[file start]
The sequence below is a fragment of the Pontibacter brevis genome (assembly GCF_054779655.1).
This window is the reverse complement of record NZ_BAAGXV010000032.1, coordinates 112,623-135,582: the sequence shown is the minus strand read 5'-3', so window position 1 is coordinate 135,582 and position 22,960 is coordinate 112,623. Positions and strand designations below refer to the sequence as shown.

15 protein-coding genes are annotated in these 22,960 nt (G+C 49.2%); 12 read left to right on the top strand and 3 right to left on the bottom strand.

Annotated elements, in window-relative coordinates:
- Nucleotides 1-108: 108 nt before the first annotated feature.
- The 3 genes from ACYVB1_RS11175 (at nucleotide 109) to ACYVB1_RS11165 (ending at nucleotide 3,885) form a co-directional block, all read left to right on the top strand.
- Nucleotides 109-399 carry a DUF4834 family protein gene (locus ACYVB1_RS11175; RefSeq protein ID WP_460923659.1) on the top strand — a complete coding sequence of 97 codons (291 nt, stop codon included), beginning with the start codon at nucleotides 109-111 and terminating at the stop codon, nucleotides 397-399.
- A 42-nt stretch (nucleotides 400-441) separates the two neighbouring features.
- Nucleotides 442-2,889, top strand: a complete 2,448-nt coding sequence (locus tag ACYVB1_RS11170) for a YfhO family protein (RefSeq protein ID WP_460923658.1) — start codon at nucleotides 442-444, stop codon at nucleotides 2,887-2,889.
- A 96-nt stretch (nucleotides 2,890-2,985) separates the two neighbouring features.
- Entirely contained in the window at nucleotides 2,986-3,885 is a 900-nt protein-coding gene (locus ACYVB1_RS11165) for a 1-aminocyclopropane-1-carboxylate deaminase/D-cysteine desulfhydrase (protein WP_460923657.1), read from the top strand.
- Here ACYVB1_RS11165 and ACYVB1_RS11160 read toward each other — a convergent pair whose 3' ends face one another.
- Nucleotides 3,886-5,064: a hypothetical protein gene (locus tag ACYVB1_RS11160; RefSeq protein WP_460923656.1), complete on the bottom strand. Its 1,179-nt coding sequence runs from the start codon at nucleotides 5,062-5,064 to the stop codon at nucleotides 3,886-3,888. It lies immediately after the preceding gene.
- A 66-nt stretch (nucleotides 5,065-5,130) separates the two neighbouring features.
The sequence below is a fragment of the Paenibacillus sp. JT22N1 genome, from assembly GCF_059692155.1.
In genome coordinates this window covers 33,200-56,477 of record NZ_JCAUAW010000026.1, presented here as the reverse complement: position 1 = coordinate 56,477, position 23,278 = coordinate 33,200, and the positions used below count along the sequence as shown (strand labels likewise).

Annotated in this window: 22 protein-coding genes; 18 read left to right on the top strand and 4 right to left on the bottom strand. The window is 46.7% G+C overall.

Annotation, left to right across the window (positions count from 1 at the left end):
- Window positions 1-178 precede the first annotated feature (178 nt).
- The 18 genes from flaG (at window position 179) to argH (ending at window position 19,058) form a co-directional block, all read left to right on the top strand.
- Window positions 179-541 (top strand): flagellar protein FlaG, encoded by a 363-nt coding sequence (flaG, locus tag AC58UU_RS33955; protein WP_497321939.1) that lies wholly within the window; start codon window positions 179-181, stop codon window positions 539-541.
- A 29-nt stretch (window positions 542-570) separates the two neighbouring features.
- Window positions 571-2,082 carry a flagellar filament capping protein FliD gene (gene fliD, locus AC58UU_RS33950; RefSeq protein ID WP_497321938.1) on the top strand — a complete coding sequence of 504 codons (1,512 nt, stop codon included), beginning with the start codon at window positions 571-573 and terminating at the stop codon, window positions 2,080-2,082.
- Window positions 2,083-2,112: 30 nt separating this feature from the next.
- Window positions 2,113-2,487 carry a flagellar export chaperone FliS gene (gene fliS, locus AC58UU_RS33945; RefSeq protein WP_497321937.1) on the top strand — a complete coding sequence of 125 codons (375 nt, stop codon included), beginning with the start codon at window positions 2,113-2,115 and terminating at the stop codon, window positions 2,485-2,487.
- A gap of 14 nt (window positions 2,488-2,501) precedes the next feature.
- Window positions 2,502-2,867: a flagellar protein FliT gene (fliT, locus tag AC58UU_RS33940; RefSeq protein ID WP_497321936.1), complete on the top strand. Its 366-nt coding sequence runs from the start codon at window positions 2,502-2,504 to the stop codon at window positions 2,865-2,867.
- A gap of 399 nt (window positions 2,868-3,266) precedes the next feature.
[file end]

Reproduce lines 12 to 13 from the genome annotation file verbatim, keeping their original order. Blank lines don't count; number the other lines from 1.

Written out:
- Here ACYVB1_RS11165 and ACYVB1_RS11160 read toward each other — a convergent pair whose 3' ends face one another.
- Nucleotides 3,886-5,064: a hypothetical protein gene (locus tag ACYVB1_RS11160; RefSeq protein WP_460923656.1), complete on the bottom strand. Its 1,179-nt coding sequence runs from the start codon at nucleotides 5,062-5,064 to the stop codon at nucleotides 3,886-3,888. It lies immediately after the preceding gene.